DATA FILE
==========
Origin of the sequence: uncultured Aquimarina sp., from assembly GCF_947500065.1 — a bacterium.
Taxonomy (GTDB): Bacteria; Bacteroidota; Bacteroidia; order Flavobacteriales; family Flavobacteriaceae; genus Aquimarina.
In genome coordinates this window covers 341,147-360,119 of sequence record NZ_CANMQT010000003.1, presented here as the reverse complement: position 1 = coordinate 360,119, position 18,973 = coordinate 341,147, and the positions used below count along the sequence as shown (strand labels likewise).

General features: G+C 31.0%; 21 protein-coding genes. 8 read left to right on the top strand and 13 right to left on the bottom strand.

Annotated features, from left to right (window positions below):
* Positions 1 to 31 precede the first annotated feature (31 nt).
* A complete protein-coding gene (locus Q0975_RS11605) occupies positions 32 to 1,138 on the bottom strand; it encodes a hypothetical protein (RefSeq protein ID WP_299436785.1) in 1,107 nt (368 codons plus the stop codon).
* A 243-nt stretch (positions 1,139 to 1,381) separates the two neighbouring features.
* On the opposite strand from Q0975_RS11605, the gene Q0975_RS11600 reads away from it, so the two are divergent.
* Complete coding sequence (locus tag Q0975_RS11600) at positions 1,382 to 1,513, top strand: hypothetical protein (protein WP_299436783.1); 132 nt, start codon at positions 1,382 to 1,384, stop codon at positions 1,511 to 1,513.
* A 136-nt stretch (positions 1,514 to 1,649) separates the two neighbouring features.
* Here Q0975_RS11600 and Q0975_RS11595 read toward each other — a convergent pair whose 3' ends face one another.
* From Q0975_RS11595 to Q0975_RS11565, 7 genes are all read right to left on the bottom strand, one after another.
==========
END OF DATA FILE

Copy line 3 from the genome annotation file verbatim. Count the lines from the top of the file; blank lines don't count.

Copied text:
In genome coordinates this window covers 341,147-360,119 of sequence record NZ_CANMQT010000003.1, presented here as the reverse complement: position 1 = coordinate 360,119, position 18,973 = coordinate 341,147, and the positions used below count along the sequence as shown (strand labels likewise).